Posts from January 2013

7
Jan 13

The Freaky Trigger Readers’ Poll 2012: #30-#21

FT7 comments • 497 views

henryjoos-sm“Good morrow! I’m Henry VIII, who you might recognise from such bangers as ‘Pasttime With Good Company’ and a goth-metal remix of ‘Greensleeves’ that appeared on Now That’s What I Call Antidisestablishmentarianism vol. 6!. However unlike young Mr Skrillex the only EDM I’m interested is Edward de Mortimer, who led a rebellion against my great-great-uncle-once-removed in 1403. It’s a good thing Wikipedia won’t be invented for another half a millennium so you can’t fact check that!”

Indeed, Henry! But one thing you can check out without reference to online encylopedias is the next part of our top 40 countdown!

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5
Jan 13

Bedtime Story Watch II: Beorn Again

FT/4 comments • 435 views

Reading The Hobbit to Lytton (just turned 6) – Beorn has just sent the party Mirkwood-bound and re-ponied, and this (plus recent Hobbit-discussion on here) seems a good place to take stock.

The Hobbit is a degree tougher going for kids than anything I’ve read aloud so far – there’s notionally 19 chapters but many are very long and the whole thing might well take three times as many nights to finish. I read it absurdly young – yes, I was precocious, but I must have done an outrageous amount of skimming. I’ve read it since – including aloud, to my wife – but as ever reading to kids, with their infinite potential for not listening, really forces you into an awareness of the pace of a book: all the bits I’ve etched into my head happened, but quite a lot happens (or doesn’t really) around them or in between too.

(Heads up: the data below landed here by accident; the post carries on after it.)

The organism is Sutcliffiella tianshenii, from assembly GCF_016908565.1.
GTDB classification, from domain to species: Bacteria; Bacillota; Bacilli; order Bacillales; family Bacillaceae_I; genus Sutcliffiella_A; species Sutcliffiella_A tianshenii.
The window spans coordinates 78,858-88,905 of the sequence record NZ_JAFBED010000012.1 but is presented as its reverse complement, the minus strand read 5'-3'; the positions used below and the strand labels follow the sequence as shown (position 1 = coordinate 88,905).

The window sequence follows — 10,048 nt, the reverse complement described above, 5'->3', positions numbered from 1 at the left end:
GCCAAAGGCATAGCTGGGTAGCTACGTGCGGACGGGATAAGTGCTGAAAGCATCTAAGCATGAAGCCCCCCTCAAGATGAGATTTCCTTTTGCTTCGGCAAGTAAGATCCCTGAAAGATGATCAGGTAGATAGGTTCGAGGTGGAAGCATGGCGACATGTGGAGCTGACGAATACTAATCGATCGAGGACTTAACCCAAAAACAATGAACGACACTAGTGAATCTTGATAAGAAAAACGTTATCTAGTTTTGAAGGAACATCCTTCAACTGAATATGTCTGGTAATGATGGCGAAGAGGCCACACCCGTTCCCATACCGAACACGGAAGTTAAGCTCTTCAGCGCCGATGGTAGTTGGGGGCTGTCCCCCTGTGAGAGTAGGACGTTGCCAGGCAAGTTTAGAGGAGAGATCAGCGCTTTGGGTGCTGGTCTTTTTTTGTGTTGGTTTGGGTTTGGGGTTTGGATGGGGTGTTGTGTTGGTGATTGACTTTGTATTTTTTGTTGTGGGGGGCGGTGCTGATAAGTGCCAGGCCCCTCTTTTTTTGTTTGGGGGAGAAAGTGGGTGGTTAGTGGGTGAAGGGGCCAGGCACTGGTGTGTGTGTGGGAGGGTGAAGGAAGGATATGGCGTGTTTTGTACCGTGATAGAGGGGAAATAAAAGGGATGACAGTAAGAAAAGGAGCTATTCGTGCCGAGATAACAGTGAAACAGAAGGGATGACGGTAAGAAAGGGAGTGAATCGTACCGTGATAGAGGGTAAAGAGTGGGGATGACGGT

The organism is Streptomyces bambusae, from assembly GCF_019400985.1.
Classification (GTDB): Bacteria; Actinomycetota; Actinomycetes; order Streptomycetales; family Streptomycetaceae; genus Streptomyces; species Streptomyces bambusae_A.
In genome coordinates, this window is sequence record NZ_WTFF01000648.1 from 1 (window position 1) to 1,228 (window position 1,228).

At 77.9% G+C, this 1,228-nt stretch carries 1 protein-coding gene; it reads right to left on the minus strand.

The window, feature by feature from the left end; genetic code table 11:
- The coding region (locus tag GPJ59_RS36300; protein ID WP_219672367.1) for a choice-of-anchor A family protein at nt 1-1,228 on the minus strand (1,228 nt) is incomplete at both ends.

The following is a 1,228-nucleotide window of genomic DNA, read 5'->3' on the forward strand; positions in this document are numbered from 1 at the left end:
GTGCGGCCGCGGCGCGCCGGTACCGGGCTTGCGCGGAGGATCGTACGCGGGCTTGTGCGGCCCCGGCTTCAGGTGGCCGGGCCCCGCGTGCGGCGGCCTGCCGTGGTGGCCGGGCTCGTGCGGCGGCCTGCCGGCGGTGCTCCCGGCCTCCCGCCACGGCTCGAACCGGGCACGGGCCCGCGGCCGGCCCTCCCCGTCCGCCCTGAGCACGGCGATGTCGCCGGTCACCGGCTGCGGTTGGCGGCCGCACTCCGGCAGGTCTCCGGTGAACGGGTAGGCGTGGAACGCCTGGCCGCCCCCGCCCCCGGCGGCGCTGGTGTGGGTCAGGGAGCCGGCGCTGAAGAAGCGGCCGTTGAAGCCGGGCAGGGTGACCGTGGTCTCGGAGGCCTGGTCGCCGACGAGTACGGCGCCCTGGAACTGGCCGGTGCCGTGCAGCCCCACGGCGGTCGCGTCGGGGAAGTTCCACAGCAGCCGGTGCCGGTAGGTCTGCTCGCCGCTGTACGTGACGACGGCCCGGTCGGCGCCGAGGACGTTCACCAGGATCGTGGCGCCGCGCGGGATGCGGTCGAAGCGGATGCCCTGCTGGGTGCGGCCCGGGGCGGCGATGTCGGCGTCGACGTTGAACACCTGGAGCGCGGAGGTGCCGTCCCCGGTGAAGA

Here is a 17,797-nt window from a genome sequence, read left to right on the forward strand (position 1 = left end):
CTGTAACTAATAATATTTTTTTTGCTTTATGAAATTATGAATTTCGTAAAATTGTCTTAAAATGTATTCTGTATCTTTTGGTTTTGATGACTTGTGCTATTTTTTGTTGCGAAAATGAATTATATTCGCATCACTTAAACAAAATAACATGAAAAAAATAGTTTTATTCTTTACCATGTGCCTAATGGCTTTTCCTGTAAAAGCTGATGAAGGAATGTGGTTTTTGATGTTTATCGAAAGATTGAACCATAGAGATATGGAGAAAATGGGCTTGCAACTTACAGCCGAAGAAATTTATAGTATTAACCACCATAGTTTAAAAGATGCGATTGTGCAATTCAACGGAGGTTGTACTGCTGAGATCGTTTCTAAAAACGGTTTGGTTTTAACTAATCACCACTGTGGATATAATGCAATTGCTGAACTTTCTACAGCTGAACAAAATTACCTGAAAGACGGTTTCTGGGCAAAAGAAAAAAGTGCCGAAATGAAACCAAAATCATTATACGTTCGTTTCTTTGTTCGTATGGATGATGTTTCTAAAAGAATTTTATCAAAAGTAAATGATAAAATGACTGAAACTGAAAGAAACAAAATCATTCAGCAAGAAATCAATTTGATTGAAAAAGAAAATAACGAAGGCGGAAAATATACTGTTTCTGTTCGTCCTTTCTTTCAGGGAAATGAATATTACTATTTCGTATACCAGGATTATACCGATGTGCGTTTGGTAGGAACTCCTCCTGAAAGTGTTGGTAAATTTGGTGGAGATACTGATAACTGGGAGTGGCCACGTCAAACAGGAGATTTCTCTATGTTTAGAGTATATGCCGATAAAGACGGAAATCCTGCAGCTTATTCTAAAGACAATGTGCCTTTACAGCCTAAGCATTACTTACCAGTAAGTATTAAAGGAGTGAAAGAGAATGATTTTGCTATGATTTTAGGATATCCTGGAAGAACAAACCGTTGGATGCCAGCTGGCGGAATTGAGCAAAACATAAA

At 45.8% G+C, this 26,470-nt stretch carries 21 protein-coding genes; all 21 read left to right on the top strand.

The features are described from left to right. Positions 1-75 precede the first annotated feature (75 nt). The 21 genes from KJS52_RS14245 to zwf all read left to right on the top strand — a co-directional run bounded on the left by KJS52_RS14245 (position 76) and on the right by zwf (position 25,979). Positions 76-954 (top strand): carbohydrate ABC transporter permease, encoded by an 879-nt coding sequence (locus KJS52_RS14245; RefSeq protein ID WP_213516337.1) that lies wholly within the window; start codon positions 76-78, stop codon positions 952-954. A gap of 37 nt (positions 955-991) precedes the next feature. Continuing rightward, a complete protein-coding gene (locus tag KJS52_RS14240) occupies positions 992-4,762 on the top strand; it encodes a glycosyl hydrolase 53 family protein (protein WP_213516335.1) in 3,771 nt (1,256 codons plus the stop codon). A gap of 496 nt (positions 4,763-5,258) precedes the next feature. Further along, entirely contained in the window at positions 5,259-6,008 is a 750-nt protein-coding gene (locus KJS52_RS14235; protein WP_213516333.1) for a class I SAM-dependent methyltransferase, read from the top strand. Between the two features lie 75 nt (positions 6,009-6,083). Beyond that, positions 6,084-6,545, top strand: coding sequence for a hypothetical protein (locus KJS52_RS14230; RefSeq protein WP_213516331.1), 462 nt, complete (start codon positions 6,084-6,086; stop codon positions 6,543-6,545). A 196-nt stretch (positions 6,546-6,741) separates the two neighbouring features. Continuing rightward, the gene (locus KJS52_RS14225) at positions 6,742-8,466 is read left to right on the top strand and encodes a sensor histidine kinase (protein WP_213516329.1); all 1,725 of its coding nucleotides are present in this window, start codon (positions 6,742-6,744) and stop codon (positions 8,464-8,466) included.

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4
Jan 13

The Freaky Trigger Readers’ Poll 2012: #40-#31

FT8 comments • 653 views

Skrillex “Greetings, my name’s Skrillex! You might recognise me from the Young Person’s Music, where my asymmetric hairdo and NHS Specs are getting plenty of ‘wub’! Anyway, the charming lot behind Freaky Trigger have asked me to introduce the first part of this year’s Readers’ Poll – these tracks have certainly made a splash with you all, or a ‘drop’, as we call it here in Dubstep Land. Do check them out!”

Thanks Skrillex. I was going to have a Top 40 list but there were two tracks with equal scores at #40 so technically we have 41. Onwards!

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3
Jan 13

TONY DI BART – “The Real Thing”

Popular62 comments • 4,991 views

#706, 7th May 1994

Before reality TV commodified the rags-to-brief-riches pop story, the charts threw out an organic example or two. Here’s one: a bathroom salesman from Buckinghamshire with a bedroom studio, his song riding a remix to fleeting glory. Within a few months of hitting number one, Tony Di Bart was shorthand for facelessness – as the stars fell into eclipse, would pop be taken over by herds of such worthy, ordinary try-hards?

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Online Dating Tips From The Forties

Do You See3 comments • 383 views

Online Dating is a minefield. Once you have identified a potential date, or received a message from an interested suitor, how do you contact them? What do you say, how formal should you be? Picking the tone is very difficult, let alone knowing what kind of conversational gambit to employ. Well luckily help is at hand from the forties, and in particular a correspondence relationship between Carole Lombard and Charles Laughton in They Knew What They Wanted. Here is the response from Lombard’s character Amy to the initial message from Laughton’s astonishing Italian caricature*

lombardletter

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2